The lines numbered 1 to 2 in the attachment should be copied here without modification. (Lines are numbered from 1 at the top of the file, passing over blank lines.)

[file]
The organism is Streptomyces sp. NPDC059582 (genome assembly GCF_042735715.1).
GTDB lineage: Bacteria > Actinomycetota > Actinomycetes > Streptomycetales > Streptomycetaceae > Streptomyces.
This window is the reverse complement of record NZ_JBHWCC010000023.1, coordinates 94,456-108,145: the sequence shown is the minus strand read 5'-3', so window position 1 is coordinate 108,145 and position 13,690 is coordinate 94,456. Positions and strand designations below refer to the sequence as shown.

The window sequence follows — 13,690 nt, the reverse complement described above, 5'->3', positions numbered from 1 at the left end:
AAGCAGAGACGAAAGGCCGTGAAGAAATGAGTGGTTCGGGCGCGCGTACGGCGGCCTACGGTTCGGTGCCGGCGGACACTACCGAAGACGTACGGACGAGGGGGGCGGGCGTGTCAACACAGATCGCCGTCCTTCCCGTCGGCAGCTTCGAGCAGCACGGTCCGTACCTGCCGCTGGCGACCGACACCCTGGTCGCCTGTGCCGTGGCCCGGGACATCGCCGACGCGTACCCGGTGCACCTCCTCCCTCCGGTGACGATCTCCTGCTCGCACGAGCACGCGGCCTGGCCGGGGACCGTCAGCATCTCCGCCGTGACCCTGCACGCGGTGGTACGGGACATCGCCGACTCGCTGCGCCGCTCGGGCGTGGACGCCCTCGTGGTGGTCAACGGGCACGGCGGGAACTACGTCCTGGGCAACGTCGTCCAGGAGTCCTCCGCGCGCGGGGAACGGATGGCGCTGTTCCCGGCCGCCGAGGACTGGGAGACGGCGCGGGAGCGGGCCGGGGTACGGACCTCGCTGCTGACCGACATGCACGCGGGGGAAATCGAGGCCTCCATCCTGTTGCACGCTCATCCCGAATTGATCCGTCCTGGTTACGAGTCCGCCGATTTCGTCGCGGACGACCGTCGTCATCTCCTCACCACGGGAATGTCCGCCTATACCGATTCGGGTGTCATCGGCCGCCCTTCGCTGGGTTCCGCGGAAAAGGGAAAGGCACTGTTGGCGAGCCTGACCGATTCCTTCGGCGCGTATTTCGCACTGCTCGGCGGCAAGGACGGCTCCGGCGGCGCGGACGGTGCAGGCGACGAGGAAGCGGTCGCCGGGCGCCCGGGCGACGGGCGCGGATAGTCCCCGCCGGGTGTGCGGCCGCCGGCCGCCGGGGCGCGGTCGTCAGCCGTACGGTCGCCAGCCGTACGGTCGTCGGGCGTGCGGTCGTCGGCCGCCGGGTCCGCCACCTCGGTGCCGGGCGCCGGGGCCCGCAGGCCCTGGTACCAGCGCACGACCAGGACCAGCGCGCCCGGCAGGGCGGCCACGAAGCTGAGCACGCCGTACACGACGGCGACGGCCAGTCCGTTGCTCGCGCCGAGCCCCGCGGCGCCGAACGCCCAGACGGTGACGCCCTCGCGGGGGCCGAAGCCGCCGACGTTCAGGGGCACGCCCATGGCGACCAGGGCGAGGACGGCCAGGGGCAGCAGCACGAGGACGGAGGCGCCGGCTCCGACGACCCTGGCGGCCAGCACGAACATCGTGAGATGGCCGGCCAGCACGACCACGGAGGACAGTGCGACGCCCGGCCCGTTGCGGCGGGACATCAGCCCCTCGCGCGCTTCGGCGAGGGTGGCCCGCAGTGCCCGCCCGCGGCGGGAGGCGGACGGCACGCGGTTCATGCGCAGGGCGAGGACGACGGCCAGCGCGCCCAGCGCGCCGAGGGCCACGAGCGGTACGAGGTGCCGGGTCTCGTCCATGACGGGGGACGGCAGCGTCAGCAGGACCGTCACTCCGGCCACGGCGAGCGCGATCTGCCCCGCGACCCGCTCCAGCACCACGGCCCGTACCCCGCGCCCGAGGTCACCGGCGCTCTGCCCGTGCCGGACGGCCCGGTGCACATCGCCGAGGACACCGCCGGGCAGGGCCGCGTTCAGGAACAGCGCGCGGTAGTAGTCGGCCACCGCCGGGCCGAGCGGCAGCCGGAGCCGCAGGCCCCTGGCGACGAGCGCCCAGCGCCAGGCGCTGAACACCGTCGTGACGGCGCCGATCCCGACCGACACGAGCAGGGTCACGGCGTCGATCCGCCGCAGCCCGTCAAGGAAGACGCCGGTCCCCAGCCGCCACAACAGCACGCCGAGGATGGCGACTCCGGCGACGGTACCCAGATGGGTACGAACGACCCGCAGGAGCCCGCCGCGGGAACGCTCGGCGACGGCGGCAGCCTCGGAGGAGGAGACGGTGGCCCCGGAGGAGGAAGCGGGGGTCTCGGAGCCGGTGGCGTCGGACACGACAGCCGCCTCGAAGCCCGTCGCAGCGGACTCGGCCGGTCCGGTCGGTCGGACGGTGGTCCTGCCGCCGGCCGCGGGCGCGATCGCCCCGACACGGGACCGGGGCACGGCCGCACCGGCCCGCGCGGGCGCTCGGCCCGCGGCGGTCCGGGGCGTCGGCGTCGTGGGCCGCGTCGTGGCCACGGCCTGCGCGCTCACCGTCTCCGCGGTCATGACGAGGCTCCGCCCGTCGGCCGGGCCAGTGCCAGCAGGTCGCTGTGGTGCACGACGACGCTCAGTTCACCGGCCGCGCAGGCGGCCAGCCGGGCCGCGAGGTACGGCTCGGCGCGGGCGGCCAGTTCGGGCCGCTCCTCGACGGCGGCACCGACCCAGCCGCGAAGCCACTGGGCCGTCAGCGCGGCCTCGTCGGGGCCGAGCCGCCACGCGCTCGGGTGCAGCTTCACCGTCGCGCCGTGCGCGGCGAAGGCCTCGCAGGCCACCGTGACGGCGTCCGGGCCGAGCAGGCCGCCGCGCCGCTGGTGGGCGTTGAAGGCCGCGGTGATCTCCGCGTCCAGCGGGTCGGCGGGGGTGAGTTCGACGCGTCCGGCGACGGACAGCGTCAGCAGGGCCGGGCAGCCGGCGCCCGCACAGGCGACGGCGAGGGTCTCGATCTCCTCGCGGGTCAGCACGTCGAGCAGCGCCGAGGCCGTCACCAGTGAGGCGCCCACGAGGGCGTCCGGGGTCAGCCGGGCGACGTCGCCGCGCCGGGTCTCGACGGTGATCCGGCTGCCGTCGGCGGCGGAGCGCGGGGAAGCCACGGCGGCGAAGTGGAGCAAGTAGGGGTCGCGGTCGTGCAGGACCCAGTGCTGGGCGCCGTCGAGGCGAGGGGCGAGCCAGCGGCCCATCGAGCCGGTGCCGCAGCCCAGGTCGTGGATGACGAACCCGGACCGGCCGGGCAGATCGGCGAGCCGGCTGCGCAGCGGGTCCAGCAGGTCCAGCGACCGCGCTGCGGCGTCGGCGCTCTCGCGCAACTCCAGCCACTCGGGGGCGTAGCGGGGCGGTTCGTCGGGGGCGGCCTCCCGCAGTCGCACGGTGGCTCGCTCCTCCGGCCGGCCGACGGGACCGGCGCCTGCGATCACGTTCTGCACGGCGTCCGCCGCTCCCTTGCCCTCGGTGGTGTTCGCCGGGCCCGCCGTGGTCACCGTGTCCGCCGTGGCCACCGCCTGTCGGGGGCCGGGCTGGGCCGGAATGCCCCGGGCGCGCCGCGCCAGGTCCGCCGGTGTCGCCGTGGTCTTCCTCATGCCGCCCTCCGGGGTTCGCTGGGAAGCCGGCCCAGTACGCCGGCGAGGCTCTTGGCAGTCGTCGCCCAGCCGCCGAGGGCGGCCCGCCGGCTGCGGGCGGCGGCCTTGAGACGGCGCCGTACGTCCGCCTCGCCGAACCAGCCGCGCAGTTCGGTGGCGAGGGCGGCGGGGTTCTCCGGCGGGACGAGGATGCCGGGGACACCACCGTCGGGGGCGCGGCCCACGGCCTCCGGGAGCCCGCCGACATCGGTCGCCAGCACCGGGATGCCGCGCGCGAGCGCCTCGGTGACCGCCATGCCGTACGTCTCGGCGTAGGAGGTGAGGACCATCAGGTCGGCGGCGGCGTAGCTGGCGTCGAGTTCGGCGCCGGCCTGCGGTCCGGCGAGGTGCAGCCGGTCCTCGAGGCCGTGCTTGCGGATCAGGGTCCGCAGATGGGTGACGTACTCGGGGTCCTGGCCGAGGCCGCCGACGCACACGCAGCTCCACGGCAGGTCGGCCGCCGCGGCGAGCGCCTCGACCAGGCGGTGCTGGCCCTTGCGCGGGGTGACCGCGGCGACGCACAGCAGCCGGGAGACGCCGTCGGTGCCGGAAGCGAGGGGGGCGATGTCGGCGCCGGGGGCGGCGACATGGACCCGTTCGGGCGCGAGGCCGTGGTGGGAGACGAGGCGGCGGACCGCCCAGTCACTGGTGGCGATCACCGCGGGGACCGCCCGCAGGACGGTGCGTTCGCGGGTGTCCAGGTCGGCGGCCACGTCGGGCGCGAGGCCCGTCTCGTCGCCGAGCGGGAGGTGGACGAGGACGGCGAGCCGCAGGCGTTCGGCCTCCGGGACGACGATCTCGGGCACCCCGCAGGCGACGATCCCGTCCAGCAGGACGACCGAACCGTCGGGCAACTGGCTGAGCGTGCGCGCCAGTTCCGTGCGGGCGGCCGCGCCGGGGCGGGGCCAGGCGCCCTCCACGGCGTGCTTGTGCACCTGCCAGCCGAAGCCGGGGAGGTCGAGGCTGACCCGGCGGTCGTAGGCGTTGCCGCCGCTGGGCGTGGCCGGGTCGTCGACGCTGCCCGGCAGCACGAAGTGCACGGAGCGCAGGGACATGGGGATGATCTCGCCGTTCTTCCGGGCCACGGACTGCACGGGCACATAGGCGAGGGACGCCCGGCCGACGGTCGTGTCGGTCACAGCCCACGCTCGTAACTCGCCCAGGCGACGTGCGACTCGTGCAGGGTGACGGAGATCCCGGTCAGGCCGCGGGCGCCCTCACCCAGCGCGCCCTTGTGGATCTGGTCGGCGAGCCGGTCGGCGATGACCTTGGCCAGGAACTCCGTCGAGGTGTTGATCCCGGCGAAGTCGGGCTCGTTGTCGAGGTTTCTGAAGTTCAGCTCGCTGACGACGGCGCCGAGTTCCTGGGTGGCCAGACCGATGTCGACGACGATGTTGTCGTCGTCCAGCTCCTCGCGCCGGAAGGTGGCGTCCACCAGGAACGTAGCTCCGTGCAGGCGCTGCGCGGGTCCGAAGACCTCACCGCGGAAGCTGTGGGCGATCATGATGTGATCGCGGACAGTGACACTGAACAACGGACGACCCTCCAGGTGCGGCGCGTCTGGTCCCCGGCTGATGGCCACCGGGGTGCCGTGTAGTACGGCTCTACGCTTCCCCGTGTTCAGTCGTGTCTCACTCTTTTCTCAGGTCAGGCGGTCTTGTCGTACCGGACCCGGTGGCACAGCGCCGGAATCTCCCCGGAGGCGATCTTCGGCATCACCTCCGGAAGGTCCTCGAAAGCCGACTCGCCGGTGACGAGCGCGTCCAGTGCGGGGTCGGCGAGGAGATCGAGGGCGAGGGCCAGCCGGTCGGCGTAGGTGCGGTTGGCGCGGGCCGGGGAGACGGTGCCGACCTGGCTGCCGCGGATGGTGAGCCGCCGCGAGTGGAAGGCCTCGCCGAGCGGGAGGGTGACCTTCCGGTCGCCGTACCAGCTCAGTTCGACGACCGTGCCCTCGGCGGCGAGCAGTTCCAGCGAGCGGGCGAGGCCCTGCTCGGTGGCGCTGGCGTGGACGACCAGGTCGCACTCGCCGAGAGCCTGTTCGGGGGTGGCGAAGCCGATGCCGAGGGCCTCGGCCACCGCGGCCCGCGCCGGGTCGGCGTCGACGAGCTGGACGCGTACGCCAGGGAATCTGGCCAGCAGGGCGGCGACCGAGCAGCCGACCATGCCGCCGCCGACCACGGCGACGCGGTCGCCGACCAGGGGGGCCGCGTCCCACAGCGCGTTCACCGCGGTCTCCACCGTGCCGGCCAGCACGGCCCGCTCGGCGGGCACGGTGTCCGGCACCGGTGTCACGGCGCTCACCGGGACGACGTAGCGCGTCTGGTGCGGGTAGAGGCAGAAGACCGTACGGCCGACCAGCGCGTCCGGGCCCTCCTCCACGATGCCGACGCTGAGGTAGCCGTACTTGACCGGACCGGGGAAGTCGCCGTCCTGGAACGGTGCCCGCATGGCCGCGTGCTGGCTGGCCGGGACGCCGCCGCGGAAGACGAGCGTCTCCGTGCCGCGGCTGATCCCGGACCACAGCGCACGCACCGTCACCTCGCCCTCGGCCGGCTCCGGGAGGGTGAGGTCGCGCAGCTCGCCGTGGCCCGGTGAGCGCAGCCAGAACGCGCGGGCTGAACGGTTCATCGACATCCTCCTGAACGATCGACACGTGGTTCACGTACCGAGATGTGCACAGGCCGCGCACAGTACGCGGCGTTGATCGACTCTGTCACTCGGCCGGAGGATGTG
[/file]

The organism is Streptomyces sp. NPDC059582 (genome assembly GCF_042735715.1).
GTDB lineage: Bacteria > Actinomycetota > Actinomycetes > Streptomycetales > Streptomycetaceae > Streptomyces.